Light guides have already been used in the area of sliding roofs for jamming protection. In this regard, DE 102 05 810 A1, on which the preamble of claim 1 is based, suggests the use of a light guide, which is deformed under the action of an external pressure, so the intensity and/or the frequency and/or the running time of a light fed into the light guide is influenced. Owing to this change, it is concluded that jamming in has taken place and the drive of the sliding roof is correspondingly actuated. The optic-fibre light guide is arranged along the frame of the opening and can have a reflective coating at one end.

An arrangement of at least two light-emitting diodes is known from EP 0 706 648 B1, which act in an alternating manner on a photo receiver. The light controlled with respect to the amplitude of at least one light path acts together with the light of a further light source on the photo receiver in such a way that a receiving signal is produced without clocked signal fractions. The receiving signal of the photo receiver is supplied to a synchronous demodulator which in turn separates the receiving signal into the two signal components according to the light sources. The two signal components are compared with one another after low-pass filtering in a comparator. If signal differences occur, these are adjusted to zero by means of output control of at least one of the light sources, in order to thus achieve extraneous light compensation, in particular.

In the vehicle area, there is the added difficulty, however, that the receivers are so far apart from one another, under some circumstances, that they are subjected to significant temperature differences which can only be managed with difficulty even with reference values.

DISCLOSURE OF THE INVENTION

Proceeding from this prior art, the present invention is based on providing a device and a method for identifying an object in a closable opening, which operates reliably without contact.

This object is achieved by a device with the features of claim 1 and by a method with the features of claim 17.

Arranged at the edge of the opening are light guides, into which light is fed, which is radiated transversely to the longitudinal extent of the light guide from one light guide and is captured by the other light guide. A light field is thus formed, which bridges the opening. The two light guides are used alternately as emitting light guides and receiving light guides, so a bidirectional light field is produced. An object which is present in this bidirectional light field is identified by a comparative measurement between the signals received at the respective receivers. Owing to the structure of the light field, a favourable solution is provided, as basically only a few receiving and transmitting elements have to be used in connection with the light guides. The comparative measurements allow reference values to be basically dispensed with. Nevertheless, by corresponding evaluation of the values determined, both dynamic changes and an object statically located in the light field can be detected. The latter especially is often a risk in the previous systems, as it has to be identified, for example, in the case of a window or sliding roof whether a hand has been located for a relatively long time in the opened aperture.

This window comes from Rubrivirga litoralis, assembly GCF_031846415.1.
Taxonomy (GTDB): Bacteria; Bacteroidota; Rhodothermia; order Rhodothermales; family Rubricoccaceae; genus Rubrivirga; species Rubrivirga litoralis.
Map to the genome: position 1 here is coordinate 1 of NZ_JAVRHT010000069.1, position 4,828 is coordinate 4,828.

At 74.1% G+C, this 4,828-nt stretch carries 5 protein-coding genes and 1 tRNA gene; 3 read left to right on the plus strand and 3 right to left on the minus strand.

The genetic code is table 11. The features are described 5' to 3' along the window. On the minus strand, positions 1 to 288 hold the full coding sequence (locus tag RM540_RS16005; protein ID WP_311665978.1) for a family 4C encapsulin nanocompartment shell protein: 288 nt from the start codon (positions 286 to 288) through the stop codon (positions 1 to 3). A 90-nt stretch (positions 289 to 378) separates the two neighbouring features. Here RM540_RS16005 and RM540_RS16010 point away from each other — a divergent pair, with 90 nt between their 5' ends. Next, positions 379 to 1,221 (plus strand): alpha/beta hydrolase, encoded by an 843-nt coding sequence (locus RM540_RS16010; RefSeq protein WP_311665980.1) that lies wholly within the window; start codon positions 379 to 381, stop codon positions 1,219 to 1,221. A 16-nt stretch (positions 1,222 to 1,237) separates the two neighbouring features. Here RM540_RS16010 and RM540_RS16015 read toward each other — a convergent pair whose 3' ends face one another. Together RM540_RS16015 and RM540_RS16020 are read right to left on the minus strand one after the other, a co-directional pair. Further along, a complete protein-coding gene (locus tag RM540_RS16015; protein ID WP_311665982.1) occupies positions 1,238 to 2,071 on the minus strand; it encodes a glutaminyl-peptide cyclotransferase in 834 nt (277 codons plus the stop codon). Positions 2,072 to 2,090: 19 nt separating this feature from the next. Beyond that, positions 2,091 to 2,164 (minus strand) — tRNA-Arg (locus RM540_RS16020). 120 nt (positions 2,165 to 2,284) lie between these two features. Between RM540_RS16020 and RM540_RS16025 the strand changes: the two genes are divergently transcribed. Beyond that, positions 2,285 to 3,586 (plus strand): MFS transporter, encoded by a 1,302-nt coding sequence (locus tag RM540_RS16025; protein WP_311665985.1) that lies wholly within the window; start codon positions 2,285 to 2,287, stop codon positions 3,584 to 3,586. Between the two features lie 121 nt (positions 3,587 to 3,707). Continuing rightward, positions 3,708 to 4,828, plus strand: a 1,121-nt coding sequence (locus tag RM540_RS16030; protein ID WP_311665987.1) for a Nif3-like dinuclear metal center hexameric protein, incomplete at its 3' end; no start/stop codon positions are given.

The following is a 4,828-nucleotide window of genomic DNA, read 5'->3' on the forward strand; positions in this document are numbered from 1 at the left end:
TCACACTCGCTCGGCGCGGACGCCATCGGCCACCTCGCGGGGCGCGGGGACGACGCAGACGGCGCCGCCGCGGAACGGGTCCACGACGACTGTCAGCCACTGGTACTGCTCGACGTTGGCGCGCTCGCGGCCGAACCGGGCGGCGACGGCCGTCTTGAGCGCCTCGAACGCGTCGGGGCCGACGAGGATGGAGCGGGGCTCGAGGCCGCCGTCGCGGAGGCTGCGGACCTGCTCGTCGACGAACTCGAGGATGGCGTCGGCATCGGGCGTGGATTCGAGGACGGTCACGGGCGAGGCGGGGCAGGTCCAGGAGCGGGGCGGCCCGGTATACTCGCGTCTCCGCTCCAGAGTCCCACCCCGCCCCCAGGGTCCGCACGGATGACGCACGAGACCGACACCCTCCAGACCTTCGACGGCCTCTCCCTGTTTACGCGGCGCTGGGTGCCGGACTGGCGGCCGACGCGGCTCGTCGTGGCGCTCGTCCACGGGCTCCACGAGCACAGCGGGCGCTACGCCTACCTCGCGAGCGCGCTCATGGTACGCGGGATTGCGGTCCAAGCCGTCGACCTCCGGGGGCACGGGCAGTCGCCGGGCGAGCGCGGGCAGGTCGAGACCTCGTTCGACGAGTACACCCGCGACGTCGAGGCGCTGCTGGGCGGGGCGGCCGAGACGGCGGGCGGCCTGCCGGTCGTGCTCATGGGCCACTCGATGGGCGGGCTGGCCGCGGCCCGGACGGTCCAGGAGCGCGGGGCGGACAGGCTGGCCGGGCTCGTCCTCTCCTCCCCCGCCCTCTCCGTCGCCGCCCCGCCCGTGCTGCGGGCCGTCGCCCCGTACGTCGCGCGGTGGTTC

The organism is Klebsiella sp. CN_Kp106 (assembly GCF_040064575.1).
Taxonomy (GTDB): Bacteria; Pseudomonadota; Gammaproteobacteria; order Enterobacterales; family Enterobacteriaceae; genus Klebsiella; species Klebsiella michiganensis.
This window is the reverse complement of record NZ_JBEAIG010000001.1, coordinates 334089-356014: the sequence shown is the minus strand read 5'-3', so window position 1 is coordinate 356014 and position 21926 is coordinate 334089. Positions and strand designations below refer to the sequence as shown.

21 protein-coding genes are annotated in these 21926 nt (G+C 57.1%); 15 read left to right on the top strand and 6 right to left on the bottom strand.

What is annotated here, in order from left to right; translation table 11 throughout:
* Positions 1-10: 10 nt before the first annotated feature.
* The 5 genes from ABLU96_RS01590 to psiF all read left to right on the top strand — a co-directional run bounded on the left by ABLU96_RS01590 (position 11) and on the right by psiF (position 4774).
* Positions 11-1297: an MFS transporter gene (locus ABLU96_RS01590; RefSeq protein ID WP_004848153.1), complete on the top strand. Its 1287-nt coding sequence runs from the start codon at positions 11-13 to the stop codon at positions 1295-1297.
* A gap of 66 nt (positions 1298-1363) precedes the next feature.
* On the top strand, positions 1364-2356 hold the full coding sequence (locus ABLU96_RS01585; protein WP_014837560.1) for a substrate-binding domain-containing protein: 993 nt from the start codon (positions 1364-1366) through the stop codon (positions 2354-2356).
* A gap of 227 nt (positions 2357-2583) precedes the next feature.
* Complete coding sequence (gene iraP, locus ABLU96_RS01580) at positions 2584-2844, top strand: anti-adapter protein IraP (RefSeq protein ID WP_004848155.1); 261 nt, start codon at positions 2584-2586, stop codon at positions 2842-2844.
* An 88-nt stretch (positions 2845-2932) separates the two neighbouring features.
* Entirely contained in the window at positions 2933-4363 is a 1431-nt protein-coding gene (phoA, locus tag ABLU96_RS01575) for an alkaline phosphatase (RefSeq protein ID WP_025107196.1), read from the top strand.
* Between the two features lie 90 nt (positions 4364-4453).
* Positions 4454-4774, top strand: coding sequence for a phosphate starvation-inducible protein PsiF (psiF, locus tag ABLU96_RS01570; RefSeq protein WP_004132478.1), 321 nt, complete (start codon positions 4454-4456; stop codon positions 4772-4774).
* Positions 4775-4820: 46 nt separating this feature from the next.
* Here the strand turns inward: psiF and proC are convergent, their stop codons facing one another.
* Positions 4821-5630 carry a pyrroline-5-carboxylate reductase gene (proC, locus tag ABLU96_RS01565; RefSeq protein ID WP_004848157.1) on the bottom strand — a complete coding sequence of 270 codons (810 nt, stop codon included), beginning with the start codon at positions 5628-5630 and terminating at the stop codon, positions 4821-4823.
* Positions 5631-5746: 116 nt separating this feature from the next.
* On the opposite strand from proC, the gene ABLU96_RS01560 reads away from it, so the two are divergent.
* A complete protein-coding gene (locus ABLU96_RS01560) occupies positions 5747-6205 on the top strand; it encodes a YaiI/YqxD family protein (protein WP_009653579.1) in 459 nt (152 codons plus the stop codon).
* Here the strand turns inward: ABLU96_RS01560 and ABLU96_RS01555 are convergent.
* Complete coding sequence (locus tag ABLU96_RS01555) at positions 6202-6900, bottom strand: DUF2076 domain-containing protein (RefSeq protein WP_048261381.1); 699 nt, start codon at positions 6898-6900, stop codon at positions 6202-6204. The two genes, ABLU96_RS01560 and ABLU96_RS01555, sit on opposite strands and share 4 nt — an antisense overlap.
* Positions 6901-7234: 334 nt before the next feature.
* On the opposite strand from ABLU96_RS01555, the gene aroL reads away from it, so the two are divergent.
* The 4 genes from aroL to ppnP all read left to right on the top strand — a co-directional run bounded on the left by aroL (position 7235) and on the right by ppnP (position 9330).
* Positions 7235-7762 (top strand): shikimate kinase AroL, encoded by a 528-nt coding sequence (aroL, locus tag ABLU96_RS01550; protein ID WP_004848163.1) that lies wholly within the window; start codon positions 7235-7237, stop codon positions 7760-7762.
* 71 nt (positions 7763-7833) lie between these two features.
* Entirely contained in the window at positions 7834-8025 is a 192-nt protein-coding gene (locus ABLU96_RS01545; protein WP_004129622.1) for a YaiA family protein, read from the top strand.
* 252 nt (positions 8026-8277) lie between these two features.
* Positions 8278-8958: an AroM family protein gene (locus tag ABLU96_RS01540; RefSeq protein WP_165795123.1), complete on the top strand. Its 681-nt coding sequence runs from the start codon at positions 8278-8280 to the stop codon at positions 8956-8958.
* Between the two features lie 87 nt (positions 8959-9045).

For effective protection of the occupants with respect to potential jamming risks and for protection with respect to possible product liability claims, an optical light field is produced, for example in a sliding roof in the roof liner aperture, which reliably detects penetration and discontinues the automatic closure according to the legal requirement, so a jamming situation is avoided.

The optical layers, generally light guides, can be concealed by the roof liner and are therefore not visible to the customer, if this is not desired. The jamming protection can also be expanded to the control of blinds. To increase the reliability of the system and to suppress false triggerings, a bidirectional light field is therefore used, preferably in the multiplex method, with which possible false interpretations, owing, for example, to reflections as a result of the sliding roof cover or, in general, of the movable part, can be eliminated. At the same time, the action of extraneous light can be better differentiated by this arrangement.